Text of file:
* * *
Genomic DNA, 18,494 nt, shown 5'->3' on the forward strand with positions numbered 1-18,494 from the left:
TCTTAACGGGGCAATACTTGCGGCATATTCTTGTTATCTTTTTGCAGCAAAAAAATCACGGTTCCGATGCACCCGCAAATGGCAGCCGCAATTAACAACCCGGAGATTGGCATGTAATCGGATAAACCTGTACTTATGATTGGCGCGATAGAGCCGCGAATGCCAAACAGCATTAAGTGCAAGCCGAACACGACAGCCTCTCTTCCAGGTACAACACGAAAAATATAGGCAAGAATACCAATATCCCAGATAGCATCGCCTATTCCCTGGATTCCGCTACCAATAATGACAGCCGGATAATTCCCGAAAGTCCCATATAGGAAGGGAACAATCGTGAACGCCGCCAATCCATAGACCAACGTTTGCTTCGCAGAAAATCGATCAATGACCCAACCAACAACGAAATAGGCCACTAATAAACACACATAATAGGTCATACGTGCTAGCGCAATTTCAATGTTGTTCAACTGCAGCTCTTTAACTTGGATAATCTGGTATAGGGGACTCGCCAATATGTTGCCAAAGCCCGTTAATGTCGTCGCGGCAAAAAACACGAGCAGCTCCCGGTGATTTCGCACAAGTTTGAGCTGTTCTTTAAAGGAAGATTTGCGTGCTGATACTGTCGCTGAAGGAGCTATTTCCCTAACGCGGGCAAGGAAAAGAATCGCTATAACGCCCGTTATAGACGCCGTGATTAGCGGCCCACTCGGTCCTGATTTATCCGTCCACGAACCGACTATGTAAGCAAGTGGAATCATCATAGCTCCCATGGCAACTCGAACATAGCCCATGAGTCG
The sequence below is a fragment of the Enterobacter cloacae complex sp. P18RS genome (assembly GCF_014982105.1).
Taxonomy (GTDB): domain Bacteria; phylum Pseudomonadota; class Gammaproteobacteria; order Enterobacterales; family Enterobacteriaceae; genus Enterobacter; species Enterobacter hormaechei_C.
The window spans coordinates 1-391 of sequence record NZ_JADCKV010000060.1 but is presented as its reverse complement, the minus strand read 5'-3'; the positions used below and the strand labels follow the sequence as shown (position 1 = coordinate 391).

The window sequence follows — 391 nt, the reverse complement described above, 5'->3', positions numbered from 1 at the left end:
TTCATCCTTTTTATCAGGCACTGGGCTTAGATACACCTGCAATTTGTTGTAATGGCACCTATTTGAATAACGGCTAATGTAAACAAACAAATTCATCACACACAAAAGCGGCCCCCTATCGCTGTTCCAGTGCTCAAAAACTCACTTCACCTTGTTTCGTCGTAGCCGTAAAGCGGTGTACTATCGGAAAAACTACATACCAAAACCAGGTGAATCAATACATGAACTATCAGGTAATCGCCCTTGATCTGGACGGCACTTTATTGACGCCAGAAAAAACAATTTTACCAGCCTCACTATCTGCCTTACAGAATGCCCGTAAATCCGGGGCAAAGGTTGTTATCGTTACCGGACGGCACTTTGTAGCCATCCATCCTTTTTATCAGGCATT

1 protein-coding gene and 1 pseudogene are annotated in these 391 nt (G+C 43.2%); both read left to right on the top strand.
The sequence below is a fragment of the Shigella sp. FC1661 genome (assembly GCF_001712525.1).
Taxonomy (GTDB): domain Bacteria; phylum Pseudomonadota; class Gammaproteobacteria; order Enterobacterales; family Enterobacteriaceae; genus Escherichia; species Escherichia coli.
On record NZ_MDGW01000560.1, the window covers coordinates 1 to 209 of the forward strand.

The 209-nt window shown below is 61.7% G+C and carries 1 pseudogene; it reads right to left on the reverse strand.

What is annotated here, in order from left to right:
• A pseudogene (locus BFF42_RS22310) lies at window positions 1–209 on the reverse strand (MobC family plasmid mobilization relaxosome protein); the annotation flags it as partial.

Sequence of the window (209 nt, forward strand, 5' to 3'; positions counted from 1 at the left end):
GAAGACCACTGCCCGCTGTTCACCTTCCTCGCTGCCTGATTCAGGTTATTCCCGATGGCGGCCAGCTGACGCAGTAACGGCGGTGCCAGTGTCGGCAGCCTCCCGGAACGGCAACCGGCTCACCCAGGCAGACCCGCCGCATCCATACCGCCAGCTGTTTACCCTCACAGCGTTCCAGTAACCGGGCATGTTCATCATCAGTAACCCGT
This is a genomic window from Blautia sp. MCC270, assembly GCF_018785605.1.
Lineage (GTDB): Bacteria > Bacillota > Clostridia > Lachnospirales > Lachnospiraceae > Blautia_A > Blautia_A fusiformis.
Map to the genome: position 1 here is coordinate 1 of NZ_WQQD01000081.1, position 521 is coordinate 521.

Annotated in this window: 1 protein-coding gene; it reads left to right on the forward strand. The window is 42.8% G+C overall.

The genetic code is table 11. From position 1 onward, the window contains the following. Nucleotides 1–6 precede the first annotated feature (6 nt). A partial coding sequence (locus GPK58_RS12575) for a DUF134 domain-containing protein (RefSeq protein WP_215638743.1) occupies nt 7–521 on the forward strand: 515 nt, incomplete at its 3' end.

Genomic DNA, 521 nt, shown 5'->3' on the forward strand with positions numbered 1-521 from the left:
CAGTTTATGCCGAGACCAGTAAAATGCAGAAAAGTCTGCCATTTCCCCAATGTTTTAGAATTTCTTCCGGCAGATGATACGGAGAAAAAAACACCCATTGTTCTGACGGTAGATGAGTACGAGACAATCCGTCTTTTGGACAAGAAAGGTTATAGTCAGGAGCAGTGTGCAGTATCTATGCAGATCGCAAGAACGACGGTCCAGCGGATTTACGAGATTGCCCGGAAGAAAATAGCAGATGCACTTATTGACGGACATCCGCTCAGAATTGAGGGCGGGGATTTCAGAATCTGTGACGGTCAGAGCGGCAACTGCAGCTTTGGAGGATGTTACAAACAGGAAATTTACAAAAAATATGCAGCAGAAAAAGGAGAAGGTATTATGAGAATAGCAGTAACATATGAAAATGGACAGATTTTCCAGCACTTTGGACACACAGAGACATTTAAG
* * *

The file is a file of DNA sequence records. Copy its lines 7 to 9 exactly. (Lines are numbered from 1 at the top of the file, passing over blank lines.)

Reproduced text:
TTCATCCTTTTTATCAGGCACTGGGCTTAGATACACCTGCAATTTGTTGTAATGGCACCTATTTGAATAACGGCTAATGTAAACAAACAAATTCATCACACACAAAAGCGGCCCCCTATCGCTGTTCCAGTGCTCAAAAACTCACTTCACCTTGTTTCGTCGTAGCCGTAAAGCGGTGTACTATCGGAAAAACTACATACCAAAACCAGGTGAATCAATACATGAACTATCAGGTAATCGCCCTTGATCTGGACGGCACTTTATTGACGCCAGAAAAAACAATTTTACCAGCCTCACTATCTGCCTTACAGAATGCCCGTAAATCCGGGGCAAAGGTTGTTATCGTTACCGGACGGCACTTTGTAGCCATCCATCCTTTTTATCAGGCATT

1 protein-coding gene and 1 pseudogene are annotated in these 391 nt (G+C 43.2%); both read left to right on the top strand.
The sequence below is a fragment of the Shigella sp. FC1661 genome (assembly GCF_001712525.1).